Dan and Michael have sold their milk to Wiseman Dairies for 11 years having left Dairy Farmers of Britain in 2001, and have been on their Sainsbury’s contract since 2004. Recent developments have seen a 0.1p per litre increase to their milk price. They are now paid on what is known as COPP (cost of production plus) whereby their books are presented to Sainsbury’s once every three months.
“It’s a relatively new system. A consulting group goes through our accounts and calculates what it is costing us to produce per litre and then we are paid a margin on top of that. We’ve only had one visit so far, but it is working in our favour at the moment. The only problem with it might be that if the price of milk took off we’d then still be stuck at the COPP.”
Weddacre runs to 500 acres and the Whites rent a further 60 acres from a neighbouring farm. It is all down to grassland and the silage is fed to the herd.
“Our first cut is in May and we manage three cuts altogether. The others are in July and August. We don’t put any fertiliser on the third cut just slurry. We cut the whole acreage in a day and a half. Amazingly, we have still managed to get the three cuts in despite the weather conditions.”
As well as Dan and Michael there are two full-time staff and a team of relief milkers. Everything is dealt with professionally and in such a way that the dairy farming operation doesn’t totally run their lives.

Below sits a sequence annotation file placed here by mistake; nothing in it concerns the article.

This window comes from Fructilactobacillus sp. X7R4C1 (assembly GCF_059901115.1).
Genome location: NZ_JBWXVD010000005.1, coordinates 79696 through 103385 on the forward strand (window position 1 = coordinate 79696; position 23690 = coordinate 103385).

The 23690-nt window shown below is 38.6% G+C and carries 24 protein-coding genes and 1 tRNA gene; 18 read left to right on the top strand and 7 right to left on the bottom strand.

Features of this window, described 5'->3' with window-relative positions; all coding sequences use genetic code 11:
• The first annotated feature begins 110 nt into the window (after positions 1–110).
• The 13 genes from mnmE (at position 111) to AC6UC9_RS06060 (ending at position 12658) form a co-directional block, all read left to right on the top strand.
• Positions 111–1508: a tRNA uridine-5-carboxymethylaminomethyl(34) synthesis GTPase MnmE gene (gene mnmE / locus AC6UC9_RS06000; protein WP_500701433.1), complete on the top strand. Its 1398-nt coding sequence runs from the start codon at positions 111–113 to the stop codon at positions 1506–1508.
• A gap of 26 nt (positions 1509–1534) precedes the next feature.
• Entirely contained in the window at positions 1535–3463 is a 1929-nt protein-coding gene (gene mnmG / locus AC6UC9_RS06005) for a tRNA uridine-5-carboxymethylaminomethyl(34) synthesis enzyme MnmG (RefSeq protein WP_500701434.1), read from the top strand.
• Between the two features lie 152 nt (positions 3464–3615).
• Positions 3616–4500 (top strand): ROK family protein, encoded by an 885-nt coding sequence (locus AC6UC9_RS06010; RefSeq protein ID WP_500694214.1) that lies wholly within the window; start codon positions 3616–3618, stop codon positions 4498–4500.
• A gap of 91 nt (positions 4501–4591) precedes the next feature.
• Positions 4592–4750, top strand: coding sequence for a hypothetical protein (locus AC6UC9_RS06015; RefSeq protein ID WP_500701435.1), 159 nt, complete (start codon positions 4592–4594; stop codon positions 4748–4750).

“We are usually all finished by 5pm and we all get a day off each week. Being a dairy farmer is both your work and your hobby but running the farm the way we do seems to keep everyone happy.”
Alfred White, Dan’s grandfather, came to Weddacre Farm from Hawes in 1948. He gradually built up the farm acreage as more of the Gisburn Estate land owned by the Hindley family was sold off.
The farm was originally a dairy/sheep enterprise but Michael changed it to a wholly dairy farm some years ago. Their expansion to nearly 500 dairy cows may prove to be just one more step forward to an even greater herd size in the future, although Dan doesn’t see Weddacre ever reaching the size being suggested earlier this year in Lincolnshire.